Discussion about math, puzzles, games and fun. Useful symbols: ÷ × ½ √ ∞ ≠ ≤ ≥ ≈ ⇒ ± ∈ Δ θ ∴ ∑ ∫ π -¹ ² ³ °

You are not logged in.

- Topics: Active | Unanswered

Pages: **1**

**Al-Allo****Member**- Registered: 2012-08-23
- Posts: 324

Hi,

Could someone give me a reference to a rigorous introduction (So I understand what's going on, that doesn't just give out formulas without explanation,etc.)to analytical geometry text ?? Keep in mind that I only have knowledge of high school math!(equations of second degree,etc.)

Thank you again !

Offline

**bobbym****Administrator**- From: Bumpkinland
- Registered: 2009-04-12
- Posts: 97,093

Hi;

I am firmly against a "Rigorous Introduction." I would suggest a book of problems. To understand math you have to do it.

Where can you get that type of book? I am not sure there is one that is good. I believe in taking advantage of the internet and forums.

**In mathematics, you don't understand things. You just get used to them.**

**If it ain't broke, fix it until it is.**

Offline

**Al-Allo****Member**- Registered: 2012-08-23
- Posts: 324

Well, of course I'm expecting rigour and exercices. The two of them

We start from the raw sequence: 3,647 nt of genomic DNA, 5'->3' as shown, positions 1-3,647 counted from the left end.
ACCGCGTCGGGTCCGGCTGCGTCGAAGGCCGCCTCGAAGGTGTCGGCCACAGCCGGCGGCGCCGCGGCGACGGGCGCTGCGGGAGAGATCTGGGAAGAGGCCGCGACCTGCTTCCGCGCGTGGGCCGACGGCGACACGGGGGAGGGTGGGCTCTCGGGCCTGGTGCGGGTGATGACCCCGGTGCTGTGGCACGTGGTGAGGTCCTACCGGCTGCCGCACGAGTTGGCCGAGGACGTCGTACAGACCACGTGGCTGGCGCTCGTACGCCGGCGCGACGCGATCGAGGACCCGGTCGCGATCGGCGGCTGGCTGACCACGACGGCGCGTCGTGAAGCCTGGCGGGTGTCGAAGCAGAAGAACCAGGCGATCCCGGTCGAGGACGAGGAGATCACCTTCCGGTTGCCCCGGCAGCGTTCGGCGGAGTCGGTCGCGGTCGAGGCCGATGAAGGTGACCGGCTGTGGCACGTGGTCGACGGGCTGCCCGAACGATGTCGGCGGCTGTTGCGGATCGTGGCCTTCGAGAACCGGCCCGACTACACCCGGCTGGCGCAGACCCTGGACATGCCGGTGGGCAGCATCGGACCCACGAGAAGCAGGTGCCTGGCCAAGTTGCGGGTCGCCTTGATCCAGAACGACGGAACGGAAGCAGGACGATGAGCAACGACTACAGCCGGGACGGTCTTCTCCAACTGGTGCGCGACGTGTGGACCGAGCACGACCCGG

Offline

**bobbym****Administrator**- From: Bumpkinland
- Registered: 2009-04-12
- Posts: 97,093

it is very difficult to find a book where they do not bundle it with Calculus. I would lean towards this Schaums outline.

http://www.amazon.com/Analytic-Geometry-Schaums-Outline-Kindle/dp/0070345759

I was unable to find it online.

I found

Analytical Geometry by Pogorelov

Analytical Geometry for colleges, universities and technical schools by E. W. Nichols

neither one looks great for self teaching but you will have to remember that 99.99% of all books on math are made to be part of a course with an instructor.

**In mathematics, you don't understand things. You just get used to them.**

**If it ain't broke, fix it until it is.**

Offline

Pages: **1**